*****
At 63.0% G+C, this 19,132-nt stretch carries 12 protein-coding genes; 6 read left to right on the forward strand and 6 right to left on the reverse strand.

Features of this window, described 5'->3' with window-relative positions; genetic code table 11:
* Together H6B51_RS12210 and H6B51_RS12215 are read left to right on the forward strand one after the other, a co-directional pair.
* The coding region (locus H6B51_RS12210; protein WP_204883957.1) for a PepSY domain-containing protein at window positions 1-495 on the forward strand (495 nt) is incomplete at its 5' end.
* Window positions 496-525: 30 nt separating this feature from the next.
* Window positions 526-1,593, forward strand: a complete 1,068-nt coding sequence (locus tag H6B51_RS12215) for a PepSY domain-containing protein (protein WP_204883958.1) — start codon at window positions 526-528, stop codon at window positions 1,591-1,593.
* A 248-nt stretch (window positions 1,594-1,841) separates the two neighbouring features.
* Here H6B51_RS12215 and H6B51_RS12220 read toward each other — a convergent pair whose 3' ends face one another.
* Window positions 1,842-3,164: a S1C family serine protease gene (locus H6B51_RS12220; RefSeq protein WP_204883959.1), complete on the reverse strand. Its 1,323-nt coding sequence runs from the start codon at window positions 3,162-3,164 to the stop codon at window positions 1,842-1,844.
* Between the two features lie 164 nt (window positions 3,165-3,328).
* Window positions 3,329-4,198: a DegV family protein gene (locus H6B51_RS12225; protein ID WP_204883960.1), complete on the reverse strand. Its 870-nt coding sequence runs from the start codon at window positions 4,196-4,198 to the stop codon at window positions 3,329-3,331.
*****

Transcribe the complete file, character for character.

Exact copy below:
At 63.0% G+C, this 19,132-nt stretch carries 12 protein-coding genes; 6 read left to right on the forward strand and 6 right to left on the reverse strand.

Features of this window, described 5'->3' with window-relative positions; genetic code table 11:
* Together H6B51_RS12210 and H6B51_RS12215 are read left to right on the forward strand one after the other, a co-directional pair.
* The coding region (locus H6B51_RS12210; protein WP_204883957.1) for a PepSY domain-containing protein at window positions 1-495 on the forward strand (495 nt) is incomplete at its 5' end.
* Window positions 496-525: 30 nt separating this feature from the next.
* Window positions 526-1,593, forward strand: a complete 1,068-nt coding sequence (locus tag H6B51_RS12215) for a PepSY domain-containing protein (protein WP_204883958.1) — start codon at window positions 526-528, stop codon at window positions 1,591-1,593.
* A 248-nt stretch (window positions 1,594-1,841) separates the two neighbouring features.
* Here H6B51_RS12215 and H6B51_RS12220 read toward each other — a convergent pair whose 3' ends face one another.
* Window positions 1,842-3,164: a S1C family serine protease gene (locus H6B51_RS12220; RefSeq protein WP_204883959.1), complete on the reverse strand. Its 1,323-nt coding sequence runs from the start codon at window positions 3,162-3,164 to the stop codon at window positions 1,842-1,844.
* Between the two features lie 164 nt (window positions 3,165-3,328).
* Window positions 3,329-4,198: a DegV family protein gene (locus H6B51_RS12225; protein ID WP_204883960.1), complete on the reverse strand. Its 870-nt coding sequence runs from the start codon at window positions 4,196-4,198 to the stop codon at window positions 3,329-3,331.